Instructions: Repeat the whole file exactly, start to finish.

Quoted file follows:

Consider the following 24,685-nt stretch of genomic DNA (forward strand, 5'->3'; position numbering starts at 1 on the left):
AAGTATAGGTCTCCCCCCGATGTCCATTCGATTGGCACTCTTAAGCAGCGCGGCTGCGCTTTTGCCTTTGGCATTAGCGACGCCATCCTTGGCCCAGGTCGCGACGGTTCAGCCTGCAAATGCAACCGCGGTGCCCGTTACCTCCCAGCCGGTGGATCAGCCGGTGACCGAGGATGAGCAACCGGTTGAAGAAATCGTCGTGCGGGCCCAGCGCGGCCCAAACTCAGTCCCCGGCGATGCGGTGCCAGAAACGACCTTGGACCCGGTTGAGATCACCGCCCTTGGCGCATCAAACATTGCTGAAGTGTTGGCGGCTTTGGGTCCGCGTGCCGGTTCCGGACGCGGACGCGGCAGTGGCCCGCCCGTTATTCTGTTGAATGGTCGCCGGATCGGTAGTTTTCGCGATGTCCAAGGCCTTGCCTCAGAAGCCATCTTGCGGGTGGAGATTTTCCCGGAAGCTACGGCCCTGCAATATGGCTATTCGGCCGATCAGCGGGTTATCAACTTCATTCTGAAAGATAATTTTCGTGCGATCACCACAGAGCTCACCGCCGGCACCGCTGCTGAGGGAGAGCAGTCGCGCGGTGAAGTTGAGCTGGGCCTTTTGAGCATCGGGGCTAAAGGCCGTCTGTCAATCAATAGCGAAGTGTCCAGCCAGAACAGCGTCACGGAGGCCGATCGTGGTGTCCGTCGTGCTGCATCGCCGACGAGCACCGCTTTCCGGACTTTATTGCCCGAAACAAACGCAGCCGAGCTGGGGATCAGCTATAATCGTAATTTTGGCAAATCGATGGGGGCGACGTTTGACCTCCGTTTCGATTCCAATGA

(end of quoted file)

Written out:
Consider the following 24,685-nt stretch of genomic DNA (forward strand, 5'->3'; position numbering starts at 1 on the left):
AAGTATAGGTCTCCCCCCGATGTCCATTCGATTGGCACTCTTAAGCAGCGCGGCTGCGCTTTTGCCTTTGGCATTAGCGACGCCATCCTTGGCCCAGGTCGCGACGGTTCAGCCTGCAAATGCAACCGCGGTGCCCGTTACCTCCCAGCCGGTGGATCAGCCGGTGACCGAGGATGAGCAACCGGTTGAAGAAATCGTCGTGCGGGCCCAGCGCGGCCCAAACTCAGTCCCCGGCGATGCGGTGCCAGAAACGACCTTGGACCCGGTTGAGATCACCGCCCTTGGCGCATCAAACATTGCTGAAGTGTTGGCGGCTTTGGGTCCGCGTGCCGGTTCCGGACGCGGACGCGGCAGTGGCCCGCCCGTTATTCTGTTGAATGGTCGCCGGATCGGTAGTTTTCGCGATGTCCAAGGCCTTGCCTCAGAAGCCATCTTGCGGGTGGAGATTTTCCCGGAAGCTACGGCCCTGCAATATGGCTATTCGGCCGATCAGCGGGTTATCAACTTCATTCTGAAAGATAATTTTCGTGCGATCACCACAGAGCTCACCGCCGGCACCGCTGCTGAGGGAGAGCAGTCGCGCGGTGAAGTTGAGCTGGGCCTTTTGAGCATCGGGGCTAAAGGCCGTCTGTCAATCAATAGCGAAGTGTCCAGCCAGAACAGCGTCACGGAGGCCGATCGTGGTGTCCGTCGTGCTGCATCGCCGACGAGCACCGCTTTCCGGACTTTATTGCCCGAAACAAACGCAGCCGAGCTGGGGATCAGCTATAATCGTAATTTTGGCAAATCGATGGGGGCGACGTTTGACCTCCGTTTCGATTCCAATGA